Convocation returns to celebrate UNI's future teachers
The University of Northern Iowa’s passion for future educators is evident every day, but especially during Teacher Education Convocation and Celebration which was just held on Wednesday April 6 at the McLeod Center.
The ceremony recognizes students who have been accepted into the Teacher Education Program, which is a major milestone for students on their way to becoming educators. While the event is usually held in both the fall and spring, it’s been put on hold several times due to the pandemic, making the recent convocation on an even grander scale than normal with the inclusion of those who missed partaking in the event previously. The larger size of approximately 1,300 attendees also necessitated a venue change from the Gallagher Bluedorn Performing Arts Center for the university’s 59th convocation.
“We do teacher education on a scale that is so much larger than anything else in Iowa,” said Benjamin Forsyth who is the director of educator preparation for the College of Education and chair of the convocation committee. “The size of our program puts us in the top 1% of teacher education programs in the nation, and we do it well. So to celebrate our teachers is a big deal.”
The magnitude of this year’s event meant invitations were sent to a number of VIP guests including the Director of the Iowa Department of Education Ann Lebo and nine local superintendents. Mike Fisher, the superintendent of Charles City, was the event’s featured speaker who was originally scheduled to speak at the canceled March 2020 convocation. Senators Chuck Grassley and Joni Ernst as well as Representative Ashley Hinson all sent representatives from their respective offices.
There was also extra time dedicated to recognizing the faculty and staff within the College of Education who Forsyth referred to as an “army of specialists.”
“There's a lot of bad press about becoming a teacher and the hard work that it is,” Forsyth said. “Especially in the pandemic, it's been hard. But being a teacher is also fun. It's incredibly rewarding, and it's the best job I can think of doing.”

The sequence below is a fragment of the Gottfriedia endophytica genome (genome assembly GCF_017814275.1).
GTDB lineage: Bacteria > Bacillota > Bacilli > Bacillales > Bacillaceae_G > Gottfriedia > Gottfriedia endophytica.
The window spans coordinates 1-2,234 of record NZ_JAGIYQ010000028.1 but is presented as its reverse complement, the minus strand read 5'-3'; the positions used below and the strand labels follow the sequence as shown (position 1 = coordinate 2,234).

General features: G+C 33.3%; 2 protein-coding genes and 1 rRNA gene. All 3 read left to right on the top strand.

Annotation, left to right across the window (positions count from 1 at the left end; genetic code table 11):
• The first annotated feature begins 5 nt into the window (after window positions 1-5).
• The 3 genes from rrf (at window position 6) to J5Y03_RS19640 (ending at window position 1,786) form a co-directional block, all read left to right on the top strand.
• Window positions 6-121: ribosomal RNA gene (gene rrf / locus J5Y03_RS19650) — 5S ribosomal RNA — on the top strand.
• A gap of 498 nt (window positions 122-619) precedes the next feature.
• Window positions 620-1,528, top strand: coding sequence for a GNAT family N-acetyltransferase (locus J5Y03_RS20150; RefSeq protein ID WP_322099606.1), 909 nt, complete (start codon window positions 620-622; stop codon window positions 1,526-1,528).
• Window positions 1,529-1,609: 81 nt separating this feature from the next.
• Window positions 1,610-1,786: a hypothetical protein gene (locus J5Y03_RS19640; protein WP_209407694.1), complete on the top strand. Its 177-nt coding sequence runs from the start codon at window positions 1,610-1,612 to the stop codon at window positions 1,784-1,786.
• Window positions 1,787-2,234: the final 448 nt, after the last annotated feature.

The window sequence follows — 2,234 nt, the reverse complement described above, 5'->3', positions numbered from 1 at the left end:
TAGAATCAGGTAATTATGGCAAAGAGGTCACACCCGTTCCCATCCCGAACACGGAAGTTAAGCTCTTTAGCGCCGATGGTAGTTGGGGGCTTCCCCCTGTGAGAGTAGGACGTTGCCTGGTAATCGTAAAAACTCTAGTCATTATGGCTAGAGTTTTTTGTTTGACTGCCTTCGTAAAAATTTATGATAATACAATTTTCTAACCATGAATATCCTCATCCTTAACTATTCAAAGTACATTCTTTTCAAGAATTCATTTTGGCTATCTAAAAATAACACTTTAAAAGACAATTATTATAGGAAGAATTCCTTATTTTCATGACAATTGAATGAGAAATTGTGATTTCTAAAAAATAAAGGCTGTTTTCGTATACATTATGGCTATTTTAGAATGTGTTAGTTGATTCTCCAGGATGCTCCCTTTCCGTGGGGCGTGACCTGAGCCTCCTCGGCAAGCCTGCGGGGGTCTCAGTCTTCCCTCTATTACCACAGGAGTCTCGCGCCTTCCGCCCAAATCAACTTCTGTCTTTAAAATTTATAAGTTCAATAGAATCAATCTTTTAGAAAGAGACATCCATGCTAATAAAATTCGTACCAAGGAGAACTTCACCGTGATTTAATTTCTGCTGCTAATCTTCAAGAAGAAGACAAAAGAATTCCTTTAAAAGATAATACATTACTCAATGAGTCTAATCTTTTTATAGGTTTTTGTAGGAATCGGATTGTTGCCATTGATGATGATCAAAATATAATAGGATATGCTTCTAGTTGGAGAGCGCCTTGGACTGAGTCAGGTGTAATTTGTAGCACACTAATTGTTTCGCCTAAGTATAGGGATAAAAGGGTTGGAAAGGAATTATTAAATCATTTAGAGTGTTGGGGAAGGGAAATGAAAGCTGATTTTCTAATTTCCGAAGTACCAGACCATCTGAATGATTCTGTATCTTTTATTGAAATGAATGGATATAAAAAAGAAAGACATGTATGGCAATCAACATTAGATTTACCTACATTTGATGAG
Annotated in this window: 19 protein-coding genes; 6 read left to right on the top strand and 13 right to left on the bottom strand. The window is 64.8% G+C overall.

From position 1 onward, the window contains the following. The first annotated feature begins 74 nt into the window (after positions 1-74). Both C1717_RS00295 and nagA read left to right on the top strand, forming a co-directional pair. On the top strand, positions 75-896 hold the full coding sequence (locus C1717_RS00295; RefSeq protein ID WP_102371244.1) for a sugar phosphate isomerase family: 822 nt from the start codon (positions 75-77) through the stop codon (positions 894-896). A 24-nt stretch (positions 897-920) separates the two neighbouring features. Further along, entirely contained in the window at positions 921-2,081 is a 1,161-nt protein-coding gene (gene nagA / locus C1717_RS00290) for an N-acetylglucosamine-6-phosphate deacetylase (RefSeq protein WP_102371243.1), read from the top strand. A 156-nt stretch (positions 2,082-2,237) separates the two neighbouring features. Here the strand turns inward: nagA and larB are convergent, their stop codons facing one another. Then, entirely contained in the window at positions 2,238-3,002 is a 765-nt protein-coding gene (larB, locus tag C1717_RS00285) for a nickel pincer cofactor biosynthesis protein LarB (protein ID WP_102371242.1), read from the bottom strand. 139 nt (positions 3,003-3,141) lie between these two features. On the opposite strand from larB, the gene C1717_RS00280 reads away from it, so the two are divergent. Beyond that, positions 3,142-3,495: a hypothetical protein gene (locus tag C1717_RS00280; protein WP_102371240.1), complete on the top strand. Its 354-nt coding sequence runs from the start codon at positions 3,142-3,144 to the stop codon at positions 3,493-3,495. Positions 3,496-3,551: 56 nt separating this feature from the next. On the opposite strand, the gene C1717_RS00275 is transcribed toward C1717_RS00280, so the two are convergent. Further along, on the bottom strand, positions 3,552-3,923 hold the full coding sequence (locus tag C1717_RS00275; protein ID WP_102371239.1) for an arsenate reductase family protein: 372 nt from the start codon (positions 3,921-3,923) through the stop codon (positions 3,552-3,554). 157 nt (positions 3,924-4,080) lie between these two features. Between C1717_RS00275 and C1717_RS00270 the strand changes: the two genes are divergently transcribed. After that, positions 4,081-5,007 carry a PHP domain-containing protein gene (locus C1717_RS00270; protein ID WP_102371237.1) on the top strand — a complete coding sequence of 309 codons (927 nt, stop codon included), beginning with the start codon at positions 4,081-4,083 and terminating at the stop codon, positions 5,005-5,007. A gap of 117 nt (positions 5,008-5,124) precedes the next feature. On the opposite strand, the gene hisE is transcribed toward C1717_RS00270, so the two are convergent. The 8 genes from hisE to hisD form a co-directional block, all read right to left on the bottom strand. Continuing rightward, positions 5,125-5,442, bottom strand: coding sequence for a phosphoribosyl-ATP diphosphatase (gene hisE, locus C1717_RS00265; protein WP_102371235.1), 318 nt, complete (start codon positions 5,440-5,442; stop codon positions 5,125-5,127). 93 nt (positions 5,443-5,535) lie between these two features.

Rather than having everyone walk across the stage like in years past, students stood with the classmates who shared their specific major to give the audience a visual representation of what areas of teaching the students are going into. It’s a rather impressive visual given that one-fourth of all undergraduate students at UNI are teacher education students.
Forsyth believes that UNI is so successful at producing teachers, including educators in 99% of school districts and across every county in Iowa, for a number of reasons. Part of this is the momentum that UNI has been building since its inception in 1876 as the Iowa State Normal School, meaning it was solely devoted to training teachers. While the university has gone through a number of name changes and program additions over the years, its dedication to teachers has never wavered.
Another crucial component to UNI’s success in teacher education is the sheer amount of field experience it provides for students.
“Our students get a lot of field experience, and they get it early,” Forsyth explained.
As someone who is getting a taste of field experience right now, sophomore Bailey Leitner can attest to the great lengths UNI goes to get future educators in the classroom.
“I think the program that they have is amazing,” the Dubuque native explained. “I love that we get into the classrooms right away. I think that it's incomparable to any other university.”
Leitner knew she wanted to be a teacher since elementary school. When the time came to pick a college, Leitner said she felt very “comfortable” coming to UNI. In fact, the vast majority of her teachers growing up went to UNI.
Unfortunately, her convocation was delayed due to the pandemic, but she was finally able to participate on Wednesday and get her traditional convocation pin.
“The keynote speaker kept saying that we’re the ones as teachers that are going to be making a difference,” said Leitner, who is majoring in elementary education with a math K-8 minor. “Some people say that, but they don’t always treat teachers that way. So it’s nice that we had this chance to actually be recognized—just us—and made a big deal out of.”
Like Leitner, sophomore Noah Fredericksen knew what career path he wanted to take from an early age. For him, that meant choral music education which he is pursuing at UNI. His middle school choir teacher in Denison, Iowa, was especially influential in that decision.
“I thought, ‘Well, if he's inspiring me, he's probably inspiring other students’,” said Fredericksen. “That's something really impactful as a teacher. So I started thinking about how I could do what he does and how I could inspire others.”
Fredericksen represents a section of students honored at convocation who are part of the College of Humanities, Arts & Sciences. Students from all four colleges at UNI were celebrated at the event.
Not only did Frederickson stand with his fellow future teachers at Wednesday’s convocation, but he also sang the “UNI Alma Mater.” While he said he was nervous, especially since he had to wait until the very end to sing, hearing the speakers got Fredericksen excited about his future career and distracted him from the nerves.
“There are very few moments in the path to your career that you truly think, ‘Okay, this is why I'm doing this’,” said Fredericksen. “Convocation is definitely one of those moments. It was kind of a confirmation that I can do this and this is what I want to do for the rest of my life.”